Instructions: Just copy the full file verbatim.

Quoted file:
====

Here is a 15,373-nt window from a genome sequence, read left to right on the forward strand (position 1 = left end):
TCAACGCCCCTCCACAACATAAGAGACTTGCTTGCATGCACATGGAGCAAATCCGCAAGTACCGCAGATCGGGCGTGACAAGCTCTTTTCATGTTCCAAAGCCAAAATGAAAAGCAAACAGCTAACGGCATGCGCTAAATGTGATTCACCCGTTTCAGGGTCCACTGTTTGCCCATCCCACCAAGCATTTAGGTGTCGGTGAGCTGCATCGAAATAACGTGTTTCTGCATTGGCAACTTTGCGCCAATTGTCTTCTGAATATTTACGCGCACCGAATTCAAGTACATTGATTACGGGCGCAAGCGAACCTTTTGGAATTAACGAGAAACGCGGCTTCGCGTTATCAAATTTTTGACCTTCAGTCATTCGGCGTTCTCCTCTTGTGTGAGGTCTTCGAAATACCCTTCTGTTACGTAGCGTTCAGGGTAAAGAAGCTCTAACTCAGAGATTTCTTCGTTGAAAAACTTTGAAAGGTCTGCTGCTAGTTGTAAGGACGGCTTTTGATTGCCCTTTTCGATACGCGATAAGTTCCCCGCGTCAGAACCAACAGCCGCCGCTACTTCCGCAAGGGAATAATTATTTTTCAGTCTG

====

Here is a 15,373-nt window from a genome sequence, read left to right on the forward strand (position 1 = left end):
TCAACGCCCCTCCACAACATAAGAGACTTGCTTGCATGCACATGGAGCAAATCCGCAAGTACCGCAGATCGGGCGTGACAAGCTCTTTTCATGTTCCAAAGCCAAAATGAAAAGCAAACAGCTAACGGCATGCGCTAAATGTGATTCACCCGTTTCAGGGTCCACTGTTTGCCCATCCCACCAAGCATTTAGGTGTCGGTGAGCTGCATCGAAATAACGTGTTTCTGCATTGGCAACTTTGCGCCAATTGTCTTCTGAATATTTACGCGCACCGAATTCAAGTACATTGATTACGGGCGCAAGCGAACCTTTTGGAATTAACGAGAAACGCGGCTTCGCGTTATCAAATTTTTGACCTTCAGTCATTCGGCGTTCTCCTCTTGTGTGAGGTCTTCGAAATACCCTTCTGTTACGTAGCGTTCAGGGTAAAGAAGCTCTAACTCAGAGATTTCTTCGTTGAAAAACTTTGAAAGGTCTGCTGCTAGTTGTAAGGACGGCTTTTGATTGCCCTTTTCGATACGCGATAAGTTCCCCGCGTCAGAACCAACAGCCGCCGCTACTTCCGCAAGGGAATAATTATTTTTCAGTCTG